Brad Olsen

The Macromolecule Melder

Materials maverick is powering up polymers by joining them with proteins

Materials science maven Paula T. Hammond had an inkling that there was something different about Bradley D. Olsen when he was a sophomore at Massachusetts Institute of Technology. He was sharp and curious to the point of distinction.

She and her colleagues knew they should keep an eye on Olsen after he left Cambridge, Mass., in 2003. He made that task a lot easier by joining MIT’s faculty in 2009.

Olsen’s team is now bridging the fields of biochemistry and polymer design by incorporating proteins into self-assembling block copolymers. Beyond boasting novel material characteristics, the resulting polymers can have unique bioactive properties.

The team’s hybrid materials could have applications in detoxifying chemical spills, stemming blood loss from wounds, and even repairing amniotic sacs to help extend pregnancies at risk of ending early. “His materials take on everything, from our core chemical sensibilities to helping human health,” Hammond reflects.

Olsen is already drawing comparisons to the likes of iconic interdisciplinary researchers George M. Whitesides and Samuel I. Stupp for his ability to ask powerful questions and his fearlessness when it comes to answering them. DuPont recently named him to its 2015 class of young professors.

Olsen is quick to attribute his dauntless approach to science to all those who have helped him, including his research group. “There’s a predisposition to intellectual curiosity, sure,” he tells C&EN. “But it comes from working with great mentors.” -Matt Davenport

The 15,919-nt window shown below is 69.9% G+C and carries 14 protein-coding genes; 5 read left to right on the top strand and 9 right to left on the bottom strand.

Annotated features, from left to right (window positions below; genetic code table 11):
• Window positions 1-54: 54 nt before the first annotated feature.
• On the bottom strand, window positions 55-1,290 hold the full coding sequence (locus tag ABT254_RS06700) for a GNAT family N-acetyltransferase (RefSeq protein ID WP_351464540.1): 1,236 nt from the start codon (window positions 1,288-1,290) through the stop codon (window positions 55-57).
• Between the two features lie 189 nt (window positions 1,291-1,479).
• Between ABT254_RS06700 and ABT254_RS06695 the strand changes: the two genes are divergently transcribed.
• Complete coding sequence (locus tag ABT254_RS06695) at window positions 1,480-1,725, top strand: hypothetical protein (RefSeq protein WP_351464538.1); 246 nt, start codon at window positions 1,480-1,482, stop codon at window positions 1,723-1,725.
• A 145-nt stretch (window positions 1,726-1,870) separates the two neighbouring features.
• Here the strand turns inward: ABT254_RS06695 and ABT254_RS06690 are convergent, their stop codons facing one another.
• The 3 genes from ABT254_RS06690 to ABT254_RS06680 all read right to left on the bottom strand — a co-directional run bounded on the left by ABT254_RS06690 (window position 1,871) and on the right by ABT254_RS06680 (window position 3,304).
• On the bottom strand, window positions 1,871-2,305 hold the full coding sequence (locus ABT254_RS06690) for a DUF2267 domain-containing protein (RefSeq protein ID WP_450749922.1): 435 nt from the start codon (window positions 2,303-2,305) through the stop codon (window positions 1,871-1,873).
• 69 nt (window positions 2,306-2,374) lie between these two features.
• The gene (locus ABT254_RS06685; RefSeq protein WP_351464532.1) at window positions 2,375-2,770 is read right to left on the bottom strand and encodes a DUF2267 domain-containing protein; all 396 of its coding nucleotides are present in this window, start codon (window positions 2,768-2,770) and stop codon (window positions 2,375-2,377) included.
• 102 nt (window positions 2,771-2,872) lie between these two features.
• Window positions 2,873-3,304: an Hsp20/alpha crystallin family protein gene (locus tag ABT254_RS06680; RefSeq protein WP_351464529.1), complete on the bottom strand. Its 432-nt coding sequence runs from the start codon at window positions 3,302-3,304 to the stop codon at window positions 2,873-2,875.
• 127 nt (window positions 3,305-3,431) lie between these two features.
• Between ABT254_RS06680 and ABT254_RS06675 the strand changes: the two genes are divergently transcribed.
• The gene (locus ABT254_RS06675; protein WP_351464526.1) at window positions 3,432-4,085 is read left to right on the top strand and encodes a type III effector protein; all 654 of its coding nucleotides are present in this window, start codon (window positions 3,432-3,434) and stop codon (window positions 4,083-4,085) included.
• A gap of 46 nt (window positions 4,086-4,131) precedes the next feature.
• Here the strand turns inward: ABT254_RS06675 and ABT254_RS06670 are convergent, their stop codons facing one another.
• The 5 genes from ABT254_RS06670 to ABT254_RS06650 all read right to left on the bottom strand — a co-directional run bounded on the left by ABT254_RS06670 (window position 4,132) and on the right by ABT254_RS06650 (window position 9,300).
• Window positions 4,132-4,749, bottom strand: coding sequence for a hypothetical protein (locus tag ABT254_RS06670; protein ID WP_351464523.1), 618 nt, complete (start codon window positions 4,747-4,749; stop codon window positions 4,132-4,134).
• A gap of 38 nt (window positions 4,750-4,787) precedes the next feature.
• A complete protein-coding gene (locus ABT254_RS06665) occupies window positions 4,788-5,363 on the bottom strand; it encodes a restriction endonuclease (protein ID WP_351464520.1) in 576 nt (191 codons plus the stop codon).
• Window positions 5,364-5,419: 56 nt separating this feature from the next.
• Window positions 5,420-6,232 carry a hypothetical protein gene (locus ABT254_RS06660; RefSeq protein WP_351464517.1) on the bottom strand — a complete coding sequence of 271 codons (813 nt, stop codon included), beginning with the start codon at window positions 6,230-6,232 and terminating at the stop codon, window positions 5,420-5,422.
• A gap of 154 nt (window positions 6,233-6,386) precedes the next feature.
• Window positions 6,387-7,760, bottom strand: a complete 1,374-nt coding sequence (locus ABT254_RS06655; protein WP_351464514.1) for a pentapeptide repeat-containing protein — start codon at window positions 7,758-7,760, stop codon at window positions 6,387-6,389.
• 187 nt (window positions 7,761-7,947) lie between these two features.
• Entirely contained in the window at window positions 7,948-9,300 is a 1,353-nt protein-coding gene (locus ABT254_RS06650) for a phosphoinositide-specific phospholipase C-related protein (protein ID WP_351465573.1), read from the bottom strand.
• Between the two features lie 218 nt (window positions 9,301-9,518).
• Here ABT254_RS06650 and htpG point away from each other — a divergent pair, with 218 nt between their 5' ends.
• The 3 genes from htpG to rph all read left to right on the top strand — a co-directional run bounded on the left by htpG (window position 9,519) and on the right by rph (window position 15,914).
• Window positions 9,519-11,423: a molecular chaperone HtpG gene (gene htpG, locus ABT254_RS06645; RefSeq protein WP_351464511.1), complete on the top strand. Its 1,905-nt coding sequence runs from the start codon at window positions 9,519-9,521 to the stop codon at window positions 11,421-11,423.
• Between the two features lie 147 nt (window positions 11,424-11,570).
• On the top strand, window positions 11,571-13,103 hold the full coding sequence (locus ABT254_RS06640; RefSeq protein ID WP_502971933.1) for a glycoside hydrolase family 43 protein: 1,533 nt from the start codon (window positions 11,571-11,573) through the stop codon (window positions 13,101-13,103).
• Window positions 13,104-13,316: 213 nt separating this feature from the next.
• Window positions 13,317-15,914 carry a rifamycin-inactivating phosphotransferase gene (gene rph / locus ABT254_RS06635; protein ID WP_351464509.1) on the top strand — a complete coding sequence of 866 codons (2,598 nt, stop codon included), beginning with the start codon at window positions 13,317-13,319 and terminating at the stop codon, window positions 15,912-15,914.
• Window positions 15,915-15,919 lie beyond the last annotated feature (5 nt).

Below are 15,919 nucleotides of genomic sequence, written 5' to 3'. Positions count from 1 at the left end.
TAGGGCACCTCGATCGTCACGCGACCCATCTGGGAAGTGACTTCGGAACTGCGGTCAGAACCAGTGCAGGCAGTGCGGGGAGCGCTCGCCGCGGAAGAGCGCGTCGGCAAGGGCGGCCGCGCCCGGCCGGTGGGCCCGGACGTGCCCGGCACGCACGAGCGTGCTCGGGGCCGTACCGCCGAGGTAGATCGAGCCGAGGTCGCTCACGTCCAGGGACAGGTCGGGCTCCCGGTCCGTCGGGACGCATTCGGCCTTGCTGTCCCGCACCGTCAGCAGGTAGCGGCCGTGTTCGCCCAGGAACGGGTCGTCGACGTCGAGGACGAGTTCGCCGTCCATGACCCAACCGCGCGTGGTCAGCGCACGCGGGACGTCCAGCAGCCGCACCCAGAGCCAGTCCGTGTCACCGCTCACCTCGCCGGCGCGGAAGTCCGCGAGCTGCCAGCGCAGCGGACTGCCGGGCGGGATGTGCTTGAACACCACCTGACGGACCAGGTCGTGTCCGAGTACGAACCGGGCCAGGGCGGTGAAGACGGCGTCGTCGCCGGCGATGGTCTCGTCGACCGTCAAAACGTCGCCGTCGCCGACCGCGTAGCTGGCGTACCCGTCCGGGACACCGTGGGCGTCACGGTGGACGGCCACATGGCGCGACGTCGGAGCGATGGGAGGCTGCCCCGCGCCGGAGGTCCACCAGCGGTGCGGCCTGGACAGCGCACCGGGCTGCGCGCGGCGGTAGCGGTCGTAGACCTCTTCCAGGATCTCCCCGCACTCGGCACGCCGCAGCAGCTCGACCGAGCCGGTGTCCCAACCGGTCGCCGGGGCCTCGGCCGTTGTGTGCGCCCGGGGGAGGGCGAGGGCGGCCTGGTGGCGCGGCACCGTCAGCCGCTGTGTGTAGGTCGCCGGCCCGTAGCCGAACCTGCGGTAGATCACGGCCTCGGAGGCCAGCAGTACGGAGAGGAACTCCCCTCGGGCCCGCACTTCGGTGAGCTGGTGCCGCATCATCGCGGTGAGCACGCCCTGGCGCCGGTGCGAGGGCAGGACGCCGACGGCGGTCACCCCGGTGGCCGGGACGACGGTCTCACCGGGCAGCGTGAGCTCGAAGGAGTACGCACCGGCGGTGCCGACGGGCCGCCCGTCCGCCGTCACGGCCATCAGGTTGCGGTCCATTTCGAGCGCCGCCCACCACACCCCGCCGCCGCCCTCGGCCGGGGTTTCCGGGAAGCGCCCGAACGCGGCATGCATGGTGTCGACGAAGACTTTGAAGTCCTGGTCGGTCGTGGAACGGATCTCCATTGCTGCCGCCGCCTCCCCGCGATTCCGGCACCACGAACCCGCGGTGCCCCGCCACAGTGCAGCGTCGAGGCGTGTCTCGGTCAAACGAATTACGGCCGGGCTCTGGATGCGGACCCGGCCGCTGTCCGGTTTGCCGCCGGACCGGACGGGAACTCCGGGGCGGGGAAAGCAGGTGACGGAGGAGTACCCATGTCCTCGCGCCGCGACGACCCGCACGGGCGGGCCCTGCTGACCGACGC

Vital Stats

Current Affiliation: MIT

Age: 34

Ph.D. alma mater: University of California, Berkeley

Talent: Creating polymers with unique blends of bioactivity and material properties.

Scientific role model: Polymer pioneers Paul Flory and Pierre-Gilles de Gennes and materials scientist Edward Kramer. “All of these people have had an influence on my approach to scientific research.”

Three Most Important Papers By Olsen:

“Anomalous Self-Diffusion and Sticky Rouse Dynamics in Associative Protein Hydrogels” (J. Am. Chem. Soc. 2015, DOI: 10.1021/jacs.5b00722)

“Artificially Engineered Protein Hydrogels Adapted from the Nucleoporin Nsp1 for Selective Biomolecular Transport” (Adv. Mater. 2015, DOI:
10.1002/adma.201500752)

“Solid-State Nanostructured Materials from Self-Assembly of a Globular Protein-Polymer Diblock Copolymer” (ACS Nano 2011, DOI: 10.1021/nn2013673)

Research At A Glance

By incorporating proteins (red) into synthetic polymers (blue), Olsen’s group at MIT is creating a class of biomaterials with potential in many applications, including injectable implants.
By incorporating proteins (red) into synthetic polymers (blue), Olsen’s group at MIT is creating a class of biomaterials with potential in many applications, including injectable implants.

Credit: ACS Nano/Biomacromolecules

Hosea Nelson
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